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"We are the protagonists of our stories called life, and there is no limit to how high we can fly."


Type rated on A330, B747-400, B747, B757, B767, B737, B727. International Airline Pilot / Author / Speaker. Dedicated to giving the gift of wings to anyone following their dreams. Supporting Aviation Safety through training, writing, and inspiration.

Monday, March 11, 2019

Airline Accidents

A result of inadequate training!

The aviation industry was touting the number of years without a crash. Now we've had three in 5 months. But what about the thousands of ASAP reports or FOQA data identifying errors and close calls? What are we doing to solve the problem? Altas Air should not be forgotten because they were flying freight. This accident was also a training issue.

Why did the Lion Air pilots reengage 
a broken system?

Answer: Lack of Understanding due to 
inadequate training.


My doctoral research has identified 
a worldwide problem with pilot training
due to poor safety culture! 


The office of the inspector identified pilots have difficulty with manual flight and understanding. The FAA created a safety alert requesting pilots to fly. History shows that crashes occur because of lack of understanding. Training impacts the level of understanding. Pilot performance is being impacted by pilot training. My research identified how a negative safety culture worldwide is impacting pilot performance.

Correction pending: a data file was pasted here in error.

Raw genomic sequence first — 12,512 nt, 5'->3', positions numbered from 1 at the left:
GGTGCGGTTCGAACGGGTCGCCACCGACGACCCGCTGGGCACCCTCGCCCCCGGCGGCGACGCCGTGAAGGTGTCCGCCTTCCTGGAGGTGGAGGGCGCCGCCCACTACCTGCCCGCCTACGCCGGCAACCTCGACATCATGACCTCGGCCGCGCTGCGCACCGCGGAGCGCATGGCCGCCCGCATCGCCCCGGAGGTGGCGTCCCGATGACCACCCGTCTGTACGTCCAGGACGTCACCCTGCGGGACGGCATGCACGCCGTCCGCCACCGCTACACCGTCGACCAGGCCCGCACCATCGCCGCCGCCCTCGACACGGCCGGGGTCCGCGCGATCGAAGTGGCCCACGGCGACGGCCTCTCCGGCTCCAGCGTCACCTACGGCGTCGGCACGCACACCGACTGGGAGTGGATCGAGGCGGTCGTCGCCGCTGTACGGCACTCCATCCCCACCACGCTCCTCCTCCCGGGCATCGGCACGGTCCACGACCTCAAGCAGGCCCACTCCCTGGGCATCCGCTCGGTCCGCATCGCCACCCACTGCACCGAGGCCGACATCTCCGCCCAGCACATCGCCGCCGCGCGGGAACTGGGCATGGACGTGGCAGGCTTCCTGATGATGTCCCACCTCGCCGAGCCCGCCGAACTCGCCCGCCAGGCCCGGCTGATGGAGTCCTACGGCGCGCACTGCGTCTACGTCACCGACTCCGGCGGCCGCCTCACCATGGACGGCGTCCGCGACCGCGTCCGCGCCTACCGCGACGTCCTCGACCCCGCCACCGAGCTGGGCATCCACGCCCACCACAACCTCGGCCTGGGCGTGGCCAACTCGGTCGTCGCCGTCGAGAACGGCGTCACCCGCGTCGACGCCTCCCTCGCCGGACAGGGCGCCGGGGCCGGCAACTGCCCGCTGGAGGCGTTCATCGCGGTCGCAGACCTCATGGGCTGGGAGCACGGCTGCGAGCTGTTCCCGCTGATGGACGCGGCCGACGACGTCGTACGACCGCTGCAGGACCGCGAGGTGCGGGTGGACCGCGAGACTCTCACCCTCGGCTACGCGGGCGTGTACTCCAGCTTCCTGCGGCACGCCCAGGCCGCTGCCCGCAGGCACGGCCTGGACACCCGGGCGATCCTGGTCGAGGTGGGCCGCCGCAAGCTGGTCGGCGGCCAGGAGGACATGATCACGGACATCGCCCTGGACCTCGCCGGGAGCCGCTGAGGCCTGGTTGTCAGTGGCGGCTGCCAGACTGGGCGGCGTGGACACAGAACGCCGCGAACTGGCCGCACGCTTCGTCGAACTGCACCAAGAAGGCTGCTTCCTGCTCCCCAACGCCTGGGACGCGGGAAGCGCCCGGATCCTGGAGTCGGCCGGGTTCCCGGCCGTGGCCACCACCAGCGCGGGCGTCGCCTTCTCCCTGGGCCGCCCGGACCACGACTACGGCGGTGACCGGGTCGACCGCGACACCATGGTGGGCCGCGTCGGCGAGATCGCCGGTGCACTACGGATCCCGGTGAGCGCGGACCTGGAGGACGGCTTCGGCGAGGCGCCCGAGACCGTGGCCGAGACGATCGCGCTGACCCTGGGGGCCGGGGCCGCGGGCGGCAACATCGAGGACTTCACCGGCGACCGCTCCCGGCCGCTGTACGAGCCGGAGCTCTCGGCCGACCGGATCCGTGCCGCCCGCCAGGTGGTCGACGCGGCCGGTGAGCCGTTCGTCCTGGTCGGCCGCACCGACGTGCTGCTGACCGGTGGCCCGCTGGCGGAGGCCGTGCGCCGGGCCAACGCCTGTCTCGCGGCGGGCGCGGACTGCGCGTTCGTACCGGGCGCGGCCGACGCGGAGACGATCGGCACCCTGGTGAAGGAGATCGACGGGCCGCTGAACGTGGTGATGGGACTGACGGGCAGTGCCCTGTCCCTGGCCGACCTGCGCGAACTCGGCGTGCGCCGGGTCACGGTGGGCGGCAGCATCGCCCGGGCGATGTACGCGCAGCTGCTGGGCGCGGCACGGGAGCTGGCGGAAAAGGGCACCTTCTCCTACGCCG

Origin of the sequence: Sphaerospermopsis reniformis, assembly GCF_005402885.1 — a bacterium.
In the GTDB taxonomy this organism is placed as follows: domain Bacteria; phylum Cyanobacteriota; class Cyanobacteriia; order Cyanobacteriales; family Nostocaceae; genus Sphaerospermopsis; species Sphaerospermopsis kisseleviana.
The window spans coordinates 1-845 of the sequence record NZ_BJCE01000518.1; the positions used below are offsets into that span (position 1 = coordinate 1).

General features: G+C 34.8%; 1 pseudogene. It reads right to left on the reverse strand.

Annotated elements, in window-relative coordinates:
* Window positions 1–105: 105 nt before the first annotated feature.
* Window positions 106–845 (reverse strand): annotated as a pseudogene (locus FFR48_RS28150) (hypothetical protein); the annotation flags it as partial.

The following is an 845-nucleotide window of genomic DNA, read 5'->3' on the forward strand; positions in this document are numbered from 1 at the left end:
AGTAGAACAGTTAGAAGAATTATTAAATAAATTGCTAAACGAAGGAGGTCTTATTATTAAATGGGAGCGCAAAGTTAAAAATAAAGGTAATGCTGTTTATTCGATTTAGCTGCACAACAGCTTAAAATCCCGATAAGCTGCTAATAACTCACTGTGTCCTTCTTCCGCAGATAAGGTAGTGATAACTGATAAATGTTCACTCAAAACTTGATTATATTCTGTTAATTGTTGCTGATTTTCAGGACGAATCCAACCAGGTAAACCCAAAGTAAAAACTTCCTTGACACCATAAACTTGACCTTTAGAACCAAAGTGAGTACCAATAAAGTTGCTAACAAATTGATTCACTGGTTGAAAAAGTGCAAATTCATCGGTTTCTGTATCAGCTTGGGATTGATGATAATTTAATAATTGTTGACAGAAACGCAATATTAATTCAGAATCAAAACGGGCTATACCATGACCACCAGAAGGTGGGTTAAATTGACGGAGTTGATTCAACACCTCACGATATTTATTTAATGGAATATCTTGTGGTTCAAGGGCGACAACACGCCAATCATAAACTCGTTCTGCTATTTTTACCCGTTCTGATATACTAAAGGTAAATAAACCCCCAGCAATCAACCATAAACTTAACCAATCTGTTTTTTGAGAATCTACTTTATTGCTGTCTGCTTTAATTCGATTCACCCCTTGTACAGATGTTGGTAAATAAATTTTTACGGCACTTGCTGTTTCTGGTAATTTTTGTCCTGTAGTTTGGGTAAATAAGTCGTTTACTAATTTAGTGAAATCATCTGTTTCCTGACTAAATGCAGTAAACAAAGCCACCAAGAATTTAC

Safety Culture is impacting pilot training. Training is leaving pilots short on understanding. Training is removing pilots willingness to manually fly. Why doesn't the industry look to where the problems originate... how we are training pilots.

Safety Culture is essential to support 
Safety Management Systems, 
but that extends to pilot training!  

For those who would like to read the entire dissertation you can find it at Petitt Aviation Research. But I turned my dissertation into a book to present the information in a more readable fashion. After you read this book, you decide why the planes are crashing! We know the problem... now let's fix it! 

AVAIALABLE ON KINDLE NOW: 



"If we blame the pilot, then nothing will change." 
"If we blame the airplane, then nothing will change."

Who should we blame?
What is the underlying cause of airline crashes?

Pilot Training! 


Enjoy the Journey!
XO Karlene 



9 comments:

  1. Hi Karlene
    As you may know I am a host on the Eastern Radio Show.
    Some of the hosts have view there opinion on line and to me this seem to be lack of training or lack of information going to the pilots.
    To tell the pilots to turn off the switches that control the aircraft and "just fly the plane"is a quick fit to stop the problem.
    My question is "what cause the aircraft to fail in the first place".
    Hope to hear from you tonight"see you on the radio"
    Chuck Allbright